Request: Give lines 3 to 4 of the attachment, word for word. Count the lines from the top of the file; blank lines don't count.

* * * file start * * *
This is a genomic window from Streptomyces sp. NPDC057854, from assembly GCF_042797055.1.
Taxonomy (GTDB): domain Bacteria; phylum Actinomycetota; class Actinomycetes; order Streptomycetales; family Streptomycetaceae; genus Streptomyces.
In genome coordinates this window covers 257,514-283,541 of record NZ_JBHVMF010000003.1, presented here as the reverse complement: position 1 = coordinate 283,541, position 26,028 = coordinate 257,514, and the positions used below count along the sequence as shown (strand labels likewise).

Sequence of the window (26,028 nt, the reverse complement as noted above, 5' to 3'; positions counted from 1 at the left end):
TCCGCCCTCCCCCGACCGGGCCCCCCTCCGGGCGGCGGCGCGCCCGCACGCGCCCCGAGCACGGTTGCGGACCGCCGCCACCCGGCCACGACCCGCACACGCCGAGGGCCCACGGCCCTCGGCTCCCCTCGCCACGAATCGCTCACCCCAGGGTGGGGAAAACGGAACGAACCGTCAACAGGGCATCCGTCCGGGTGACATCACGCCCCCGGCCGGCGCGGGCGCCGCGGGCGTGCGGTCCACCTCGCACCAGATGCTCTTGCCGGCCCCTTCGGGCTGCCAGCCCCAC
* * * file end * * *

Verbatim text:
In genome coordinates this window covers 257,514-283,541 of record NZ_JBHVMF010000003.1, presented here as the reverse complement: position 1 = coordinate 283,541, position 26,028 = coordinate 257,514, and the positions used below count along the sequence as shown (strand labels likewise).

Sequence of the window (26,028 nt, the reverse complement as noted above, 5' to 3'; positions counted from 1 at the left end):